A second class of model is based on dependence of one modification on the other. For example, p300/CBP may mediate dynamic acetylation through direct or indirect recognition of trimethylated lysine 4, which may provide a binding platform or enhance KAT activity. In support of this mechanism WDR5 knockdown, which depletes H3K4 methylation, attenuates the TSA-induced increase in H3K9ac levels at promoters. Other KATs are known to be recruited to H3K4me3 to induce histone acetylation; yeast Yng1 and Yng2, which recognize H3K4me3 via their PHD fingers, form part of the NuA3 and NuA4 KAT complexes, respectively, and mammalian ING4 links HBO1 acetyltransferase activity to H3 lysine-4 trimethylated nucleosomes (Crump, 2011).

A sequential targeting mechanism is conceivable. Unmethylated CpG dinucleotides within CpG islands may primarily recruit CXXC motif-containing proteins, including the H3K4 methyltransferase MLL1 (56) and CGBP/Cfp1, which associates with H3K4 methyltransferases. DNA binding by Cfp1 has recently been shown to restrict Setd1A and H3K4me3 to euchromatic nonmethylated CpG regions. Similarly, ChIP-seq analysis has shown a tight association between Cfp1 and H3K4me3 at CpG islands, and Cfp1 knockdown depletes H3K4me3 levels at nonmethylated CpGs. This provides a plausible mechanism to target H3K4me3 to these regions, which could then recruit p300/CBP for dynamic histone acetylation (Crump, 2011).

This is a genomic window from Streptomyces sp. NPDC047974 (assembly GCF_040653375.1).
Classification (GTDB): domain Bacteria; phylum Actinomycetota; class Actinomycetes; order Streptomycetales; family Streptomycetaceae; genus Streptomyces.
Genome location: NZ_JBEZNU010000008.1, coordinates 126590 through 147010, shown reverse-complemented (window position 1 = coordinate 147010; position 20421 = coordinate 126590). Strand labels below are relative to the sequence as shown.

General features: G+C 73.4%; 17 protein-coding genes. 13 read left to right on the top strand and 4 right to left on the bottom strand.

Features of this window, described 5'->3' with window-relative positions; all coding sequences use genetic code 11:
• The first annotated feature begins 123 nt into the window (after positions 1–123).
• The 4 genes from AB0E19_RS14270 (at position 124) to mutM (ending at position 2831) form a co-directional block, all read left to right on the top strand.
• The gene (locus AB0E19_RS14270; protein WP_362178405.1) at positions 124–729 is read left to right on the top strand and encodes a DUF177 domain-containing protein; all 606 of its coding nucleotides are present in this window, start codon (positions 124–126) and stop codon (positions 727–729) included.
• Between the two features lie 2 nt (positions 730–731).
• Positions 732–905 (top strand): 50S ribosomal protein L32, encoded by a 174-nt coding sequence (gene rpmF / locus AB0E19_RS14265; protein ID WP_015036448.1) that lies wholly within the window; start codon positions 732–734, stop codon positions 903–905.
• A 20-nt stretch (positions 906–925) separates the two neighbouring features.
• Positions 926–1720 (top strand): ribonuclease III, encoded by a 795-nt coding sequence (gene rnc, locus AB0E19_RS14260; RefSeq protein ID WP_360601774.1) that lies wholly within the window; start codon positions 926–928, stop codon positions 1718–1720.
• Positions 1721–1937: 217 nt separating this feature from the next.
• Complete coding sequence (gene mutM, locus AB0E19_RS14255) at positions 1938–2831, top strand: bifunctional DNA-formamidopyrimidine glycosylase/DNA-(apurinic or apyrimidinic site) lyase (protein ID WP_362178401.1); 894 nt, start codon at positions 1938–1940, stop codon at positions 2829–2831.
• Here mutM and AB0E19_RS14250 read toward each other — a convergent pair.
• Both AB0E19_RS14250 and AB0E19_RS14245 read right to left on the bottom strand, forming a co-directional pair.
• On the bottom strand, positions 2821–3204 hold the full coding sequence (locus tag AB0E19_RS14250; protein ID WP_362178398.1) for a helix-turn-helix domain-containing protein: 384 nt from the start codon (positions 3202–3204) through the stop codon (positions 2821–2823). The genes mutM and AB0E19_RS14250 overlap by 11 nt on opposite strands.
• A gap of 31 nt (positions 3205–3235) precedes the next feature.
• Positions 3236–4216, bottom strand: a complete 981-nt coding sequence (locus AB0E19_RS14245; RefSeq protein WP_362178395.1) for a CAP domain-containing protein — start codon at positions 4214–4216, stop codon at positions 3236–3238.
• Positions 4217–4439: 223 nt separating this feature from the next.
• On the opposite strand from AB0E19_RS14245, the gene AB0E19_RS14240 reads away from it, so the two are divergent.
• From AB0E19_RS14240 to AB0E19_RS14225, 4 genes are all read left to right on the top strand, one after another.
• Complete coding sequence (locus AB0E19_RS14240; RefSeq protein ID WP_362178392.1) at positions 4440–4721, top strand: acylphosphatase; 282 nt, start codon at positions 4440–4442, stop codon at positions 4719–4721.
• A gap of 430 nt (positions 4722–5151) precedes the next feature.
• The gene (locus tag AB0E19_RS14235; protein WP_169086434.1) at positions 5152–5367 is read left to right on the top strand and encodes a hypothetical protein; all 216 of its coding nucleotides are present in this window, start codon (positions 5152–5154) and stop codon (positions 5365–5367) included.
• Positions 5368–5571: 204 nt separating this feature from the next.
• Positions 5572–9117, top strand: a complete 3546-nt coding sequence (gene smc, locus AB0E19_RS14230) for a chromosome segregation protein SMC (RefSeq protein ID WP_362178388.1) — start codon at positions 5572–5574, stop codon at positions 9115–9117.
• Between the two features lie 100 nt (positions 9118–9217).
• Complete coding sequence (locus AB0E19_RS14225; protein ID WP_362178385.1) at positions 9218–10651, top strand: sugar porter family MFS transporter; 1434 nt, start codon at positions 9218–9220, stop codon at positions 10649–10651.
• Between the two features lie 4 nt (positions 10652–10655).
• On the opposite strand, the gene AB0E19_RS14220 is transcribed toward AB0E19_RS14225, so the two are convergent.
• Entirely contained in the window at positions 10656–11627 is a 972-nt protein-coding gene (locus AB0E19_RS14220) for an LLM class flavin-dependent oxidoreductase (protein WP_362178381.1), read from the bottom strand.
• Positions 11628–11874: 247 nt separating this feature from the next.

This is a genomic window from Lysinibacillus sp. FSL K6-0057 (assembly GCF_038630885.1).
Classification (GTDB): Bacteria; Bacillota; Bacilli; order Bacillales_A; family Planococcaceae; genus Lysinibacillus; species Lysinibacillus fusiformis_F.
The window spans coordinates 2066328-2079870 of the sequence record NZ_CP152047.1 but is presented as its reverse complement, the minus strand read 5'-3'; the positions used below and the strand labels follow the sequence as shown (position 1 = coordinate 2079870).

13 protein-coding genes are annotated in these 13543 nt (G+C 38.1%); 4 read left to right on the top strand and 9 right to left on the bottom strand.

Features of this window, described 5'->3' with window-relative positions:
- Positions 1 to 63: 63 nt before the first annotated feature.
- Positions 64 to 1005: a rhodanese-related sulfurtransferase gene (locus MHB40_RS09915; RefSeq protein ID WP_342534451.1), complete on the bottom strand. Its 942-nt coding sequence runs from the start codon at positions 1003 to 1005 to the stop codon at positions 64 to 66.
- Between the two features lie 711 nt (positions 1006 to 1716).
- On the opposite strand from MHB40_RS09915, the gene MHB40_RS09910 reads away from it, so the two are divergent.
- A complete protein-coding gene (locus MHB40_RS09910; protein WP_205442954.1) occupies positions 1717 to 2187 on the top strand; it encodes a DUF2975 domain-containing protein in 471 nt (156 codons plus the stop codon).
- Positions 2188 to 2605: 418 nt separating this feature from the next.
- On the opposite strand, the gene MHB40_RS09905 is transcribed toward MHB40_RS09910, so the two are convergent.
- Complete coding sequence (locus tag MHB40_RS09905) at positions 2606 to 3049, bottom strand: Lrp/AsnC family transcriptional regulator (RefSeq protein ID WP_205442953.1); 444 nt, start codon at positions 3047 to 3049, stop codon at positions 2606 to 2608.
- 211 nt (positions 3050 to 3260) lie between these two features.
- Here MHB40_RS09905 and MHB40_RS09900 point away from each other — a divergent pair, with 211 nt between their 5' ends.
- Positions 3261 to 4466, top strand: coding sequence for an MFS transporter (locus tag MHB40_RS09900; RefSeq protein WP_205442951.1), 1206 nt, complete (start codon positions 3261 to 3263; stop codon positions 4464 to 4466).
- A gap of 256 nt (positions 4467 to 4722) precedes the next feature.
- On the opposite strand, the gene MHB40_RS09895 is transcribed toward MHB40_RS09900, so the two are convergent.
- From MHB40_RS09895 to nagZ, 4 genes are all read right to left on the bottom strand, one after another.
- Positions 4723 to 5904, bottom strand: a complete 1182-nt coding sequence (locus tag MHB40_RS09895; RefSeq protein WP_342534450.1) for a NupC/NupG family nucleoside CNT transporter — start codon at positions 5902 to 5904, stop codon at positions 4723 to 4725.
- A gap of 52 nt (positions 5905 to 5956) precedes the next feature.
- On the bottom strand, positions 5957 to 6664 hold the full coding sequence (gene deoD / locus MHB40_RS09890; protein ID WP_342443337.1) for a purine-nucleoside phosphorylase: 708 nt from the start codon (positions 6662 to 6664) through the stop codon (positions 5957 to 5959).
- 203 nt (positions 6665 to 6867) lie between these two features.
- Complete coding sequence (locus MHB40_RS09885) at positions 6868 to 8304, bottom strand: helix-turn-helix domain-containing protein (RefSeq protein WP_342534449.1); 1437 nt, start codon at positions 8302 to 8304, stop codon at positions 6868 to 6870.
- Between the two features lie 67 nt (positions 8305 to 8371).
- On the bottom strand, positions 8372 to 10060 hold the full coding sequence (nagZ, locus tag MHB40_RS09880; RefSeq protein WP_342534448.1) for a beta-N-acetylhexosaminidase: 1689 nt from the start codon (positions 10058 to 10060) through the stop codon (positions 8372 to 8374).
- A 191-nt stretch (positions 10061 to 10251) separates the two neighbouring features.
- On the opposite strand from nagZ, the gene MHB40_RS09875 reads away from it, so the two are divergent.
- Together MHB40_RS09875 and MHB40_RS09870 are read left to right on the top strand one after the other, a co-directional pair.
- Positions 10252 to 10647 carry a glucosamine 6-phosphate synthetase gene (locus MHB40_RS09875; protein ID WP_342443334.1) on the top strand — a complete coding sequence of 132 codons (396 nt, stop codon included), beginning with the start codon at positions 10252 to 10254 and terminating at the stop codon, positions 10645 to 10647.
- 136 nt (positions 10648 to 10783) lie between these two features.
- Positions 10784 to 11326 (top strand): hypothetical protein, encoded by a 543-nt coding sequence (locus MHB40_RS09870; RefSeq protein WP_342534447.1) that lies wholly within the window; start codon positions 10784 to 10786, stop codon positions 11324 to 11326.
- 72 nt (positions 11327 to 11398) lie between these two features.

Transcription factors modulate c-Fos transcriptional bursts

Transcription is a stochastic process occurring mostly in episodic bursts. Although the local chromatin environment is known to influence the bursting behavior on long timescales, the impact of transcription factors (TFs)-especially in rapidly inducible systems-is largely unknown. Using fluorescence in situ hybridization and computational models, this study quantified the transcriptional activity of the proto-oncogene c-Fos with single mRNA accuracy at individual endogenous alleles. It was shown that, during MAPK induction, the TF concentration modulates the burst frequency of c-Fos, whereas other bursting parameters remain mostly unchanged. By using synthetic TFs with Transcription Activator-Like Effector (TALE) DNA-binding domains, different aspects of these bursts were systematically altered. Specifically, the polymerase initiation frequency was linked to the strength of the transactivation domain and the burst duration to the TF lifetime on the promoter. These results show how TFs and promoter binding domains collectively act to regulate different bursting parameters, offering a vast, evolutionarily tunable regulatory range for individual genes (Senecal, 2014. PubMed ID: 24981864).

Coactivators interfering with Fos functions

Continued: see Fos-related antigen Evolutionary Homologs part 3/4 | part 4/4  | back to part 1/4 |

Fos-related antigen: Biological Overview | Regulation | Developmental Biology | Effects of Mutation | References